The rate at which a person should taper needs to be individuality tailored to their lifestyle, personality, environmental stress, reasons for taking the pills, and amount of personal and clinical support they receive. Depending on each person a more prolonged schedule or rapid schedule (8 to 12 weeks) is often used. If withdrawal symptoms become unmanageable during a rapid taper, a person needs to slow down their taper. For some people, tapering for longer than 6 months can lead to too much focus on the taper process, resulting in increased anxiety and worsening their long-term outcomes. However, most people do better with a slow, long taper.
It’s a known fact that when a person feels better they are less likely to engage in substance use. Therefore, having a balanced diet helps improve a person’s mood and health, which can aid in their recovery. A few tips to make sure you are eating well are to stick to regular mealtimes, eat foods that are low in fat, increase the amount of protein, complex carbohydrates, and fiber you eat and add some vitamins and mineral supplements such as B-complex, zinc, and vitamins A and C.
Additionally, drinking lots of water and fluids, getting physical activity, enough rest, reducing caffeine intake, and seeking help from counselors or support groups can greatly improve the odds of a person experiencing a lasting and healthy recovery.
Having strong support such as peers, family, friends, and even medical and mental health professionals can really help a person stick with their taper schedule and overcome their addiction. In particular, peer support is beneficial to help a person taper off klonopin because it has been proven to increase self-esteem, confidence, positive feelings of accomplishment, increase a person’s ability to cope with challenges that arise as a result of klonopin use and can increase a person’s chances of recovering from klonopin abuse.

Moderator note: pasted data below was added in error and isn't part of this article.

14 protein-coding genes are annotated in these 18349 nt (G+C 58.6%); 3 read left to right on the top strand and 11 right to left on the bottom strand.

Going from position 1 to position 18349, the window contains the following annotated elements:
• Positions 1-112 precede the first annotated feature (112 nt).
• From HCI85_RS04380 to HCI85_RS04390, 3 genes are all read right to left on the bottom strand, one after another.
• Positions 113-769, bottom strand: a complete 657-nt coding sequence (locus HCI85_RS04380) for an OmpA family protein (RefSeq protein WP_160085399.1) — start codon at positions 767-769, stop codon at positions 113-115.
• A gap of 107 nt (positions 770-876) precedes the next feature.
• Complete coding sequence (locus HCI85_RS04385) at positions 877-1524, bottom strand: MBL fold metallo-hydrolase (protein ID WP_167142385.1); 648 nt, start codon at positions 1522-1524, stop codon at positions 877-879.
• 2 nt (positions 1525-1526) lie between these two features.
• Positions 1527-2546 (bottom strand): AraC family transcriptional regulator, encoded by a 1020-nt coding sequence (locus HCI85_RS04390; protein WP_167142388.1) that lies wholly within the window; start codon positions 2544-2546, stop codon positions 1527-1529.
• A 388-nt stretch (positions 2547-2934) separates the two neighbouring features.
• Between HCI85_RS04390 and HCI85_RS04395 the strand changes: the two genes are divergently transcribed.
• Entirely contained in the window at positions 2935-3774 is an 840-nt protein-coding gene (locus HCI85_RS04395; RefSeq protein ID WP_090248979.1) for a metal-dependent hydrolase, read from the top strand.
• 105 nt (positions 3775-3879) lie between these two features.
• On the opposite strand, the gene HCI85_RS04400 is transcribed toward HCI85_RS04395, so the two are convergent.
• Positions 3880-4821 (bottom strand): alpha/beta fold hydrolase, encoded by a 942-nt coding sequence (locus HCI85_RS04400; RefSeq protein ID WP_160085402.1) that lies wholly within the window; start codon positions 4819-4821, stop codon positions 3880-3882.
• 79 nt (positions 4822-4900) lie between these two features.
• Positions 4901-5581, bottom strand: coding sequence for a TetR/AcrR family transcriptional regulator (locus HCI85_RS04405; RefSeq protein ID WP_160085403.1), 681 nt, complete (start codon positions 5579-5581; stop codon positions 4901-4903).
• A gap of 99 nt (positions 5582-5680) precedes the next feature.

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Some people find it difficult to get off Klonopin naturally. Trying to stop prolonged Klonopin use or abuse can result in withdrawal symptoms, which can be dangerous without clinical support. No matter your reasons, sometimes the best thing you can do for yourself or your loved one is to seek support from trained medical and mental health professionals at a rehabilitation clinic.
If you or a loved one is suffering from a Klonopin addiction, finding a high-quality rehabilitation center can help. A rehab clinic combines entry into a substance use disorder treatment center with support, education, and lifestyle changes. Treatment can provide comfort through easing painful withdrawal symptoms as well as therapy to better understand your addiction. This can help a person get back to living a drug-free, healthier life.
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- Benefits of peer support groups in the treatment of addictions. Substance Use Disorder Rehabilitation Journal.
- Benzodiazepine (and the alternatives). Harvard Health Publishing.
- Klonopin. Drugs.com.
- Management of benzodiazepines misuse and dependence. Australian Prescriber.
- Protracted withdrawal symptoms from benzodiazepines. Comprehensive Handbook of Drug & Alcohol Addiction 2004.
- Research suggests benzodiazepine use is high while use disorder rates are low. National Institute on Drug Abuse.
- Substance use recovery diet. Medline Plus.
- Tapering patients off of benzodiazepines. American Family Physician.
Sunshine Behavioral Health strives to help people who are facing substance abuse, addiction, mental health disorders, or a combination of these conditions. It does this by providing compassionate care and evidence-based content that addresses health, treatment, and recovery.
Licensed medical professionals review material we publish on our site. The material is not a substitute for qualified medical diagnoses, treatment, or advice. It should not be used to replace the suggestions of your personal physician or other health care professionals.